Into the mind of character ‘Landon’ of Just beneath the surface II
What I’m most proud of:
I can tell you what you’re about to say before you say it.
I can calculate, create and diffuse any emotion.
I am in control every second of every day; there’s no other way.
I can mold anything, anyone, any situation into what it needs to be.
What I’m least proud of:
My past … because some things are better left in the past.
If you were to ask me about trust:
That’s a multifaceted question. I’m not one of those people who lives a sad, sheltered life, constantly fearing getting hurt.
With trust, I believe first, you’d have to trust yourself; I trust me wholeheartedly. Everything else falls in line.
I keep it pretty simple: love her, help her, be faithful to her, be her everything. Die before I’d put my hands on a woman. I keep my relationships where they belong: between myself and the woman I am involved with.
What I could use a bit less of:
Being referred to as controlling. Being called a robot.
Robot. I’m starting to hate that word. What I hate even more than the word “robot,” is the way people turn control into a four letter word.
How do I get them to understand?
I learned a lot as a child, being in the midst of a storm. I learned what I learned because I was the calm in that storm. Nobody could tell me control is wrong; control saved my life.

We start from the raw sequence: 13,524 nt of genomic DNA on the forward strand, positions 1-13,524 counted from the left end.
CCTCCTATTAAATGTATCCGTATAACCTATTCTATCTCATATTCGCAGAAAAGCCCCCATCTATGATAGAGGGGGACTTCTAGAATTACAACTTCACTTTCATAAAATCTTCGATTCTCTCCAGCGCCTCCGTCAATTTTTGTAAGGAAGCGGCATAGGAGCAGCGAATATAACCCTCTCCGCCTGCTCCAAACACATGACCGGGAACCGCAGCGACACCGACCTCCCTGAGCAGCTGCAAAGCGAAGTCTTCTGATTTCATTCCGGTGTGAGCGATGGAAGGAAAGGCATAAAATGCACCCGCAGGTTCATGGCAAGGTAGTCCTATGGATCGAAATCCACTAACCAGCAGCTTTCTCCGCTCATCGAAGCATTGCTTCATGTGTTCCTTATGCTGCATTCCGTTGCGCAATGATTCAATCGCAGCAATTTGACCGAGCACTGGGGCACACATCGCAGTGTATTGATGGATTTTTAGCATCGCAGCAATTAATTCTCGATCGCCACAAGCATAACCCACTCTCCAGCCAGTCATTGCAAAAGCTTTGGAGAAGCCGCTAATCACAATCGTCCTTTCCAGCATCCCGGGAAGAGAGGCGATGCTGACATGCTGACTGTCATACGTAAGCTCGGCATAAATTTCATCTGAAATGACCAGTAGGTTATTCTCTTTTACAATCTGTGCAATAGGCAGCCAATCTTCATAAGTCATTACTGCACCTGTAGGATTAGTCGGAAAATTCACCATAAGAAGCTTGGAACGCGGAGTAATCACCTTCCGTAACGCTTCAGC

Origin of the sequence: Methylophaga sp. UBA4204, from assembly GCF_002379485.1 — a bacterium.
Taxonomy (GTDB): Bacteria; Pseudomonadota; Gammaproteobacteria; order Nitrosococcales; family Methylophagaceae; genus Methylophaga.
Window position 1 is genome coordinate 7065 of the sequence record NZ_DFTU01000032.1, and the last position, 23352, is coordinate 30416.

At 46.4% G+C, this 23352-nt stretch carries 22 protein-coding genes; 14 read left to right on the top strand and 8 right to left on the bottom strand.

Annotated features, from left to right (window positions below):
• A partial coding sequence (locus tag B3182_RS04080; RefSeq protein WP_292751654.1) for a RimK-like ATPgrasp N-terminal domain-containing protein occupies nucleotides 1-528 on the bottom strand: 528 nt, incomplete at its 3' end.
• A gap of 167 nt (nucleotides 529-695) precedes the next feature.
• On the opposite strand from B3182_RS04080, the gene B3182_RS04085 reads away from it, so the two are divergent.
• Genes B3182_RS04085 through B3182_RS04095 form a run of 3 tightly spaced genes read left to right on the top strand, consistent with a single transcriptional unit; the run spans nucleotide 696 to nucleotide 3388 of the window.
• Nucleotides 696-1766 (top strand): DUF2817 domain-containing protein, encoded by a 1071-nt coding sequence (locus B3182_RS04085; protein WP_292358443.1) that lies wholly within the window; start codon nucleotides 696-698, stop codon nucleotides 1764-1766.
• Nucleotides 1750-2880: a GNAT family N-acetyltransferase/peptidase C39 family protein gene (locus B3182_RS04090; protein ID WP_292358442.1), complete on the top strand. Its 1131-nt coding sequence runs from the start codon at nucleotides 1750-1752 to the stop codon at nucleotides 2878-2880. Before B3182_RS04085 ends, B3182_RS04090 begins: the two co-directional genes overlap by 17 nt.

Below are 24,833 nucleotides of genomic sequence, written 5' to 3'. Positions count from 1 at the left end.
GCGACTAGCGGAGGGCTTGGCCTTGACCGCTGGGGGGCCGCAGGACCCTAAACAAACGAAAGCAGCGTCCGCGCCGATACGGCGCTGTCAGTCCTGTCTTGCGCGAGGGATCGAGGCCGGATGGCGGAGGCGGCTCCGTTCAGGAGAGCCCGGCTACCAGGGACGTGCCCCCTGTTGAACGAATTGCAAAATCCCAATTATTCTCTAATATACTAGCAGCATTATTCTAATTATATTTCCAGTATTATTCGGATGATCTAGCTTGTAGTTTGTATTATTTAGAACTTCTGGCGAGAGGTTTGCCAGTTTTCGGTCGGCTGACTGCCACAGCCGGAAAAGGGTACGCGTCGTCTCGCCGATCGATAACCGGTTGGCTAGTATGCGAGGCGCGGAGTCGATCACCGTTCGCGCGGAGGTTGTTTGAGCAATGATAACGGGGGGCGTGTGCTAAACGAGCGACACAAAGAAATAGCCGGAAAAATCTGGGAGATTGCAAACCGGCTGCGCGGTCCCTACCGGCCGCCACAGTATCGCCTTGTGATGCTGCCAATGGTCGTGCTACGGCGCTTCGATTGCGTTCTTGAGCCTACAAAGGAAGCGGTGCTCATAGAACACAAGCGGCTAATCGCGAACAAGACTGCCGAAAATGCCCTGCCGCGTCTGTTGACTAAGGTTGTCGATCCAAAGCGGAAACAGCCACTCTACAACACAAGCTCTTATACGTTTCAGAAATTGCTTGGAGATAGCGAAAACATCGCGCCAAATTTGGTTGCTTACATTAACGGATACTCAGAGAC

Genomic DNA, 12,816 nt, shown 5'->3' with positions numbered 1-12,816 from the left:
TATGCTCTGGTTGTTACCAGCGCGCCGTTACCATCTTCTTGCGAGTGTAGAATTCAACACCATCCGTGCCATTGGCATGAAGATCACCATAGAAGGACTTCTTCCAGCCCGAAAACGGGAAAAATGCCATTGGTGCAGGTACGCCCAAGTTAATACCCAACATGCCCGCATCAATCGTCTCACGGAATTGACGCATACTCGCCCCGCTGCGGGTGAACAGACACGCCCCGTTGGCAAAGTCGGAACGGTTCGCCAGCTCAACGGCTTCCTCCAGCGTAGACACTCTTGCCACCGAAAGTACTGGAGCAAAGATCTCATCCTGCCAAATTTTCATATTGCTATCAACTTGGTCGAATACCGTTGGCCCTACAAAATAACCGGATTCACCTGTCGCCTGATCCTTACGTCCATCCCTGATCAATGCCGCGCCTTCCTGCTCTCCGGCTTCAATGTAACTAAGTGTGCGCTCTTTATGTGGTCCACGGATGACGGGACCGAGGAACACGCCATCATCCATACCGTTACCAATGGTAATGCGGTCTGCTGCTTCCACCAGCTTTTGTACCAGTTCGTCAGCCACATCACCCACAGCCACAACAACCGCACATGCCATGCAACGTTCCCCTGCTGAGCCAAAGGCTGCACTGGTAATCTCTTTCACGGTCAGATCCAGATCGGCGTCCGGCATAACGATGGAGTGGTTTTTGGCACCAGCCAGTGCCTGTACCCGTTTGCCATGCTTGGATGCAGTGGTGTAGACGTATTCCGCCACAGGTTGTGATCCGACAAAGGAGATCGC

I learned part of the problem was, people were angry with me for being unaffected. Secretly, they too, value control. Someplace deep down, we all do. To help, fix, love, possess, control — are these things not at the root of human nature?
If you’re not in control, where are you?
If you’re not centered, where are you?
If you’re not introspective, who are you?
Out of control, on the edge, lost …
Out of control, to me, sounds like an explosion — hell — I’ve been to that place. Hell if I go back.
Landon, a mysterious engineering student, has learned to treat his past as though it belongs to someone else. He has learned to control every thought that enters his mind: everything from his memories, to his smile, to the tone of his voice. Anyone who believes that they have begun to understand Landon is sadly mistaken. He is a man impenetrable.
His own brother, Peter, refers to Landon as a robot. Landon’s mother fears that he will soon self-destruct. Landon only wishes that everyone around him would accept and understand one thing; Landon has unlocked what he considers his most prized possession: the gift of control.
Seven is a peculiar beauty whose temper, harsh tongue and violent tendencies often get her into trouble. After meeting Landon, Seven finds her way into unchartered territory: his heart. Soon, Seven’s perception of herself is challenged. She is frequently urged to step away and reevaluate herself, as the handsome young man who is wise beyond his years gently coaches her into finding her best self.
As secrets are revealed, and an unspoken bond is formed, Landon and Seven grow to be inseparable.
Before long, the horrors of the past bring Landon full circle. As his soft stoic surface faces intrusion, his old self is relinquished to paranoia. In time, Landon’s world is threatened by the recurring nightmare he thought he had left behind.